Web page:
Whether or not the general American population learned about other countries’ histories with slavery while in high school is unknown to me. However, I do know that my little suburban school failed to teach me much about what African slaves dealt with on the other side of the meridian.
This is why it was refreshing to hear about Belle, a film I thought would answer most of my questions about slavery in 18th century England.
Unfortunately, this Amma Asante-directed biopic only answers a few, as it focuses on the inner struggles of only one illegitimate mixed-race daughter of a Royal Navy Admiral. Her name is Dido Elizabeth Belle.
In Belle, which is based on a true story, we see Dido struggle to identify herself as a mixed Black woman born into high society.
She indulges in the privileges her bloodline allows her—nice dresses, a healthy inheritance and a grand house to live in with her white cousin, aunt and aristocratic uncle—but she also deals with her skin color’s consequences.
For example, Dido cannot eat at the family dinner table when there are guests, she is at first not allowed to partake in the traditional “season” when young girls are paraded throughout London in hopes of finding a "suitable" husband, and white English people are either scrutinizing her or watching her with a curious eye constantly.
Although Belle features the talents of many brilliant actors—including newcomer Gugu Mbatha-Raw, who plays our leading lady, two-time Academy Award nominee Tom Wilkinson, Emily Watson (another two-time Oscar nominee) and Sarah Gadon (A Dangerous Mind)—an evenly paced storyline, intricate costumes and a touching dose of romance, I couldn't help but feel somewhat dissatisfied and disappointed when the credits appeared.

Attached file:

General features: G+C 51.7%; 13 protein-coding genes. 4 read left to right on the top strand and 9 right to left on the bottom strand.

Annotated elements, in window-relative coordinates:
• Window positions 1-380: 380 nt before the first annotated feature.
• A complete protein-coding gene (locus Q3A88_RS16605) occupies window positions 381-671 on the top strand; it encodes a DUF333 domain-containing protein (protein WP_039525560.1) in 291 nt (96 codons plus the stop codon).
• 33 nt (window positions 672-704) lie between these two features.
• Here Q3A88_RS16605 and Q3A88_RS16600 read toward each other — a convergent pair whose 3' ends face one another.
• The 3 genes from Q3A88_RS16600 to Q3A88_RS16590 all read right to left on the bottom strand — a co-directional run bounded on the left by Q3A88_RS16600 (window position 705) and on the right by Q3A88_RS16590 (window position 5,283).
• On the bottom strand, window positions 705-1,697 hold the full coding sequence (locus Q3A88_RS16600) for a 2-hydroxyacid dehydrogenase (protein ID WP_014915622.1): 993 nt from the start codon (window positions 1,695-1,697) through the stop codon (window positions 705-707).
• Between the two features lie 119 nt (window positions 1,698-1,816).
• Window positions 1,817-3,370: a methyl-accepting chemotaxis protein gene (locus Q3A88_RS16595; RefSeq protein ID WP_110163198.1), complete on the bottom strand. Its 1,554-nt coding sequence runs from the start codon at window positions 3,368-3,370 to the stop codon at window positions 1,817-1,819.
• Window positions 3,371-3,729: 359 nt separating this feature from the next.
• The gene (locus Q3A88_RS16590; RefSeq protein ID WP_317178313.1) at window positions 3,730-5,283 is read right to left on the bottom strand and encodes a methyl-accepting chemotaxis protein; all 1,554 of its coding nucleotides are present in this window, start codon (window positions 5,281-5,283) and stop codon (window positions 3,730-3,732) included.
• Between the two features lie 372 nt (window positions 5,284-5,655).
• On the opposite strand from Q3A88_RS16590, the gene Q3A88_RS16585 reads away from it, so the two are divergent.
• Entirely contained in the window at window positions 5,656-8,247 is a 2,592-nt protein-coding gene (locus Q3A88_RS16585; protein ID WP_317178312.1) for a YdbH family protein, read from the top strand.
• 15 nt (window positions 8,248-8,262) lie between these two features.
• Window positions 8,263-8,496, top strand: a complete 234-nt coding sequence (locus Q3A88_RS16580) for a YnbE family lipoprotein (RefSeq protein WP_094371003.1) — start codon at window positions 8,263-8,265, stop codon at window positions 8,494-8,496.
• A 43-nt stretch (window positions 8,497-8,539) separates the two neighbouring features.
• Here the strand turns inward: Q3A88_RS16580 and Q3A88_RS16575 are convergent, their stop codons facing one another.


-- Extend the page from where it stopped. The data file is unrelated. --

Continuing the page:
The film just needed a little more.
I walked away with a complete understanding of what a woman in Dido’s situation faced every day, but I have no clue what someone less fortunate than Dido experienced on a day-to-day basis...which was what I was expecting in any movie about slavery.
Sure, the film alludes to the fact that African slaves were thought of as animals and their lives meant nothing. And Belle’s subplot does revolve around the uncle’s opportunity to actually make a positive impact on slavery (which is actually a far better story line than the one that follows Dido’s romance with a poor vicar’s son).
But what would have made this film more powerful is at least a little bit of an English slave’s perspective, so viewers can see what slavery in England was really like. I am not saying the film needed to be 12-Years-a-Slave graphic to make an impact; it simply needed an additional character to show a contrast and provide a little insight.
In short, Belle missed its opportunity to give audiences a thorough and rare look into England’s not-so-pretty past with slavery. Although a film like this has been long awaited (and I am sure many audiences will greatly appreciate it), I would have waited much longer for a film that included more than just one woman’s struggle with identifying and accepting herself.
Belle is currently playing in theaters.